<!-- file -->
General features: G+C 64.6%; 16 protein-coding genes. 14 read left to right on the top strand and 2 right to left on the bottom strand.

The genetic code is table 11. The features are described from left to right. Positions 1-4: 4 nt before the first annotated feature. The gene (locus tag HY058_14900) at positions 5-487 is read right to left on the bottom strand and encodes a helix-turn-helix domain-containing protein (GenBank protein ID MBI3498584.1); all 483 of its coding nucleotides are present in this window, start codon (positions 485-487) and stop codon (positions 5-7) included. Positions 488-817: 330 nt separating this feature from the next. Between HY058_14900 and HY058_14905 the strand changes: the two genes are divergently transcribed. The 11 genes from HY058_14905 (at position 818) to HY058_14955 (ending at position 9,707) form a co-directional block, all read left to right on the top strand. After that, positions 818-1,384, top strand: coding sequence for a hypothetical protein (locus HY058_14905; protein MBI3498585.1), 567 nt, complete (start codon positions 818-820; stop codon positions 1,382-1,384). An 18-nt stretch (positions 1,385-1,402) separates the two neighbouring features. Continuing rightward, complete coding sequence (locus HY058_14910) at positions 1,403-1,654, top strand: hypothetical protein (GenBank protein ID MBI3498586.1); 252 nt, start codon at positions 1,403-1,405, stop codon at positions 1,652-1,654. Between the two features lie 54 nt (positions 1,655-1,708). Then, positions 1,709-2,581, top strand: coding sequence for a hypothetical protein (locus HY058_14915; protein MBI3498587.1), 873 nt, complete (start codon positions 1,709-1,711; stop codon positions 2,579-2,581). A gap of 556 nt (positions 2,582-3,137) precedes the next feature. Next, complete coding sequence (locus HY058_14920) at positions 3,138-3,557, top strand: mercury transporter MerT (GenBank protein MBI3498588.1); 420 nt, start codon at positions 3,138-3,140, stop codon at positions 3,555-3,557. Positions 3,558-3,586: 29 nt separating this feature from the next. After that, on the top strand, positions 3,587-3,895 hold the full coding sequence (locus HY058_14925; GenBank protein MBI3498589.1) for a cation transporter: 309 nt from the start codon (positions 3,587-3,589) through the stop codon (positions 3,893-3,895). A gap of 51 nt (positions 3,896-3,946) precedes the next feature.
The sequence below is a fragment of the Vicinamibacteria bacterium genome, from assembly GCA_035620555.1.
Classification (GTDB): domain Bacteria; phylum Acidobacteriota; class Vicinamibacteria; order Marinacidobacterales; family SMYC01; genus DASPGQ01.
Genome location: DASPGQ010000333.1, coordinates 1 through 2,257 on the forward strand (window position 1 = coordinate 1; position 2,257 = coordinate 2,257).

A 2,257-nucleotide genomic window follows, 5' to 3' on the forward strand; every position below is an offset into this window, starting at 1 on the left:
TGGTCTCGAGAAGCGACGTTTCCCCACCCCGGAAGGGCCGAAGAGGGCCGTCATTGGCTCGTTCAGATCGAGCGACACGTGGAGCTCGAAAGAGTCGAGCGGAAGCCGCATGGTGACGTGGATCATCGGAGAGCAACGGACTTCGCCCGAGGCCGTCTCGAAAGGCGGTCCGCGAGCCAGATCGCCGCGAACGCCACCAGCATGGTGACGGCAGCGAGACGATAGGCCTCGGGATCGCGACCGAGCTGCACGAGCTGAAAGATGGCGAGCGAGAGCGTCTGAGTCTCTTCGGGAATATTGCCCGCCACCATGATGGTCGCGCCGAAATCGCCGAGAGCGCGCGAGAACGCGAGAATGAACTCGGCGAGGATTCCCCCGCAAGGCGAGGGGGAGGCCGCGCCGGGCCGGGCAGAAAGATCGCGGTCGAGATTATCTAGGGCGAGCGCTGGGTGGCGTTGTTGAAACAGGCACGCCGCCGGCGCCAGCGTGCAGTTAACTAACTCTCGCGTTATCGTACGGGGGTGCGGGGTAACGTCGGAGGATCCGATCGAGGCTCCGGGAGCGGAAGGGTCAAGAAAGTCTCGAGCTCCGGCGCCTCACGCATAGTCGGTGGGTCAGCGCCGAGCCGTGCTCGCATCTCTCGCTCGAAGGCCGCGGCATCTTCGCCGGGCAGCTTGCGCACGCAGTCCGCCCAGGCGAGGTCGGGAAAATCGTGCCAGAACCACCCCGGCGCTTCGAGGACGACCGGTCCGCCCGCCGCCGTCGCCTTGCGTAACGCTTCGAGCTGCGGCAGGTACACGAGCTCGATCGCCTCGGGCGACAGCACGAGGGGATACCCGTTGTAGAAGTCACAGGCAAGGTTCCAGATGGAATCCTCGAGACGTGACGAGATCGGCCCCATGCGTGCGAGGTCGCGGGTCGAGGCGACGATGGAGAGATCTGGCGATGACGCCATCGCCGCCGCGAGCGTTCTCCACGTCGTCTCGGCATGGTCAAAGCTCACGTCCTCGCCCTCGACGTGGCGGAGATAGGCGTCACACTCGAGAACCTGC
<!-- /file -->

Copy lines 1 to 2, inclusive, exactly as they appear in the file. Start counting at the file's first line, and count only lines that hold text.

General features: G+C 64.6%; 16 protein-coding genes. 14 read left to right on the top strand and 2 right to left on the bottom strand.

The genetic code is table 11. The features are described from left to right. Positions 1-4: 4 nt before the first annotated feature. The gene (locus tag HY058_14900) at positions 5-487 is read right to left on the bottom strand and encodes a helix-turn-helix domain-containing protein (GenBank protein ID MBI3498584.1); all 483 of its coding nucleotides are present in this window, start codon (positions 485-487) and stop codon (positions 5-7) included. Positions 488-817: 330 nt separating this feature from the next. Between HY058_14900 and HY058_14905 the strand changes: the two genes are divergently transcribed. The 11 genes from HY058_14905 (at position 818) to HY058_14955 (ending at position 9,707) form a co-directional block, all read left to right on the top strand. After that, positions 818-1,384, top strand: coding sequence for a hypothetical protein (locus HY058_14905; protein MBI3498585.1), 567 nt, complete (start codon positions 818-820; stop codon positions 1,382-1,384). An 18-nt stretch (positions 1,385-1,402) separates the two neighbouring features. Continuing rightward, complete coding sequence (locus HY058_14910) at positions 1,403-1,654, top strand: hypothetical protein (GenBank protein ID MBI3498586.1); 252 nt, start codon at positions 1,403-1,405, stop codon at positions 1,652-1,654. Between the two features lie 54 nt (positions 1,655-1,708). Then, positions 1,709-2,581, top strand: coding sequence for a hypothetical protein (locus HY058_14915; protein MBI3498587.1), 873 nt, complete (start codon positions 1,709-1,711; stop codon positions 2,579-2,581). A gap of 556 nt (positions 2,582-3,137) precedes the next feature. Next, complete coding sequence (locus HY058_14920) at positions 3,138-3,557, top strand: mercury transporter MerT (GenBank protein MBI3498588.1); 420 nt, start codon at positions 3,138-3,140, stop codon at positions 3,555-3,557. Positions 3,558-3,586: 29 nt separating this feature from the next. After that, on the top strand, positions 3,587-3,895 hold the full coding sequence (locus HY058_14925; GenBank protein MBI3498589.1) for a cation transporter: 309 nt from the start codon (positions 3,587-3,589) through the stop codon (positions 3,893-3,895). A gap of 51 nt (positions 3,896-3,946) precedes the next feature.